When Irma reaches Florida, it will be the state's strongest hurricane strike since Hurricane Charley made landfall as a Category 4 storm in 2004, according to the Weather Channel. So doctors from Jackson Health System talked her through the birth of the baby girl at home.
Authorities say firefighters were able to make it to the woman Sunday morning and take her to the hospital after the girl was born.
"Storm surge is the most dangerous part of any hurricane threat", Norman said, adding that the danger grows as the water begins to destroy structures on land. They are encouraging residents to stay inside because of downed power lines and debris.
Two others were born at the hospital Saturday afternoon.
Rick Scott said Saturday evening that South Florida was already experiencing tropical storm-force winds as the Category 3 hurricane moved toward Florida's west coast and that it was a priority for people in evacuation zones to leave their homes. Still, the storm's toll is expected to be high, even as Congress hastily approved $15 billion in emergency spending in preparation for Irma's arrival. The NWS stated that "major hurricane force winds" were expected to batter the area at daybreak, with winds speeds well over 100 miles per hour making their way up the state's western coast. The advice still holds: get as low to the ground as you can, and put as many layers between yourself and the outside world as possible. It was likely to regain Category 4 status before striking Florida, said NHC spokesman Dennis Feltgen.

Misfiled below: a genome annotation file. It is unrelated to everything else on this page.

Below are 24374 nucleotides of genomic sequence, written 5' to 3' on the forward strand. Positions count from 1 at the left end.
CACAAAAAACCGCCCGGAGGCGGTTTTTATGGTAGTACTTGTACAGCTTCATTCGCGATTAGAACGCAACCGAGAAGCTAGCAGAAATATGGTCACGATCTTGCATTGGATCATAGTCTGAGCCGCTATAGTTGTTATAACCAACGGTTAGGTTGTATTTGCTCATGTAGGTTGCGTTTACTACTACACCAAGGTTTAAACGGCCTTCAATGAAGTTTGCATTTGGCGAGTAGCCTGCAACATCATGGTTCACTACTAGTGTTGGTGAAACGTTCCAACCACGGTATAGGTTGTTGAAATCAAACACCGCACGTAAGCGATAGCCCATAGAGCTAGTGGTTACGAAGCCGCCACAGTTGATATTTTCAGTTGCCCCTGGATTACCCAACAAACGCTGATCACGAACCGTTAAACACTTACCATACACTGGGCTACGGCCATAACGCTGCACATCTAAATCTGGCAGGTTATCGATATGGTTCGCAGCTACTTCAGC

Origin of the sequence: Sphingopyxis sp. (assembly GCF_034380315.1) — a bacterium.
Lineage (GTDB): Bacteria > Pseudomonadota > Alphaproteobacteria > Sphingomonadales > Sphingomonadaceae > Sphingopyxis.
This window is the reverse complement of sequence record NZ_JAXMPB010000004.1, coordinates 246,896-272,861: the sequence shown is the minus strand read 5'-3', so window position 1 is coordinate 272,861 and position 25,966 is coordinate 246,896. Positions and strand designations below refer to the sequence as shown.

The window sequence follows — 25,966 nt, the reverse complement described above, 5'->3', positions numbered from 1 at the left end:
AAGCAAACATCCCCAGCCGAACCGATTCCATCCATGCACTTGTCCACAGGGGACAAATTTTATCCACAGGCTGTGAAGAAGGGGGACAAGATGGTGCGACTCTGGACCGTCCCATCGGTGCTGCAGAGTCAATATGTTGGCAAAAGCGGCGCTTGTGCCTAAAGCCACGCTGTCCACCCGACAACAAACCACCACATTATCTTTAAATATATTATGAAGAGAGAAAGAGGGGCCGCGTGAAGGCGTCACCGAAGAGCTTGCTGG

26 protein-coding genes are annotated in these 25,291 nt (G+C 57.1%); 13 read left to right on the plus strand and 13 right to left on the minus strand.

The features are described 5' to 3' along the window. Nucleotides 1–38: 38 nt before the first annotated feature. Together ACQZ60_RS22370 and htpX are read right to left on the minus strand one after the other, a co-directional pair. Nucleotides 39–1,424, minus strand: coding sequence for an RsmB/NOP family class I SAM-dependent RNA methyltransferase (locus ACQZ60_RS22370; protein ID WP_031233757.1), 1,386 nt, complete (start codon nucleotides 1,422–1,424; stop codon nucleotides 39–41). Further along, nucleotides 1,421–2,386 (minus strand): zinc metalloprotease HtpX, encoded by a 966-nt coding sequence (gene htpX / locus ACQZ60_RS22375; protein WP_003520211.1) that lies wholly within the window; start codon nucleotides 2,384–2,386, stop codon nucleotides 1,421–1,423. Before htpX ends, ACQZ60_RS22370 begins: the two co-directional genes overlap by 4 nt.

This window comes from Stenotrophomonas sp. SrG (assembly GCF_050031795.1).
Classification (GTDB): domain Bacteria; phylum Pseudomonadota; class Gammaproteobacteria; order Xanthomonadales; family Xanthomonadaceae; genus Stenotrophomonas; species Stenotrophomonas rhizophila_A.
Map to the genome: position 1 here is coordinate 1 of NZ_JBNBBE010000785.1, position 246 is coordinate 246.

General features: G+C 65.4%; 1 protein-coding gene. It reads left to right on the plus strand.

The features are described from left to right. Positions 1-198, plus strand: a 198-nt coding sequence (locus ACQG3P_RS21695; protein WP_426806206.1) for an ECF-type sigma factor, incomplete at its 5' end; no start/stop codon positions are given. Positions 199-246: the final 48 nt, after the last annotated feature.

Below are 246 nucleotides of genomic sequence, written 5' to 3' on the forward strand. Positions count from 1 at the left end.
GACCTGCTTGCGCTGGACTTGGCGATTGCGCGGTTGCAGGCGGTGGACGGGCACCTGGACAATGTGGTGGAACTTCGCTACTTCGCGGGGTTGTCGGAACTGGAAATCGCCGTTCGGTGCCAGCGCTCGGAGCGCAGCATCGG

In the face of a strengthening storm, the National Hurricane Center (NHC) has posted a storm surge warning for the Florida Keys, Tampa Bay, and the entire southern coast of Florida from Daytona Beach on the East Coast to the Suwannee River on the Gulf Coast. "But this one scares me", Sally Carlson said as she snapped photos of the waves crashing against boats.
It does bear repeating that if you're in Florida you shouldn't try to shoot at an extreme weather event.
The storm slammed into Cudjoe Key around 9 a.m. with maximum sustained winds of 130 mph after gaining strength in the Atlantic overnight, according to the National Hurricane Center. But that water doesn't just come in and go back out.
Sorry to pour cold water on all the finger-wagging, but, guys, come on.
"All our coaches said what we had to do was just keep it simple", Wint said Saturday from FIU's temporary home in Birmingham, where about 200 athletes from eight of the school's teams are seeking shelter from the storm.
On the island of Barbuda, which has a population of some 1,400 people, 90 percent of the buildings were destroyed. Given all of these near misses and the fact that only the most subtle changes in the storm's evolution would have caused much more horrifying scenes, the answer is probably no. If bicycle helmets are available, use them - children are especially at risk, and this would be an extra level of added protection.
President Trump, before a winter storm that underperformed expectations in March, said something often true but inconvenient about storm forecasting: "Let's hope it's not going to be as bad as some people are predicting".
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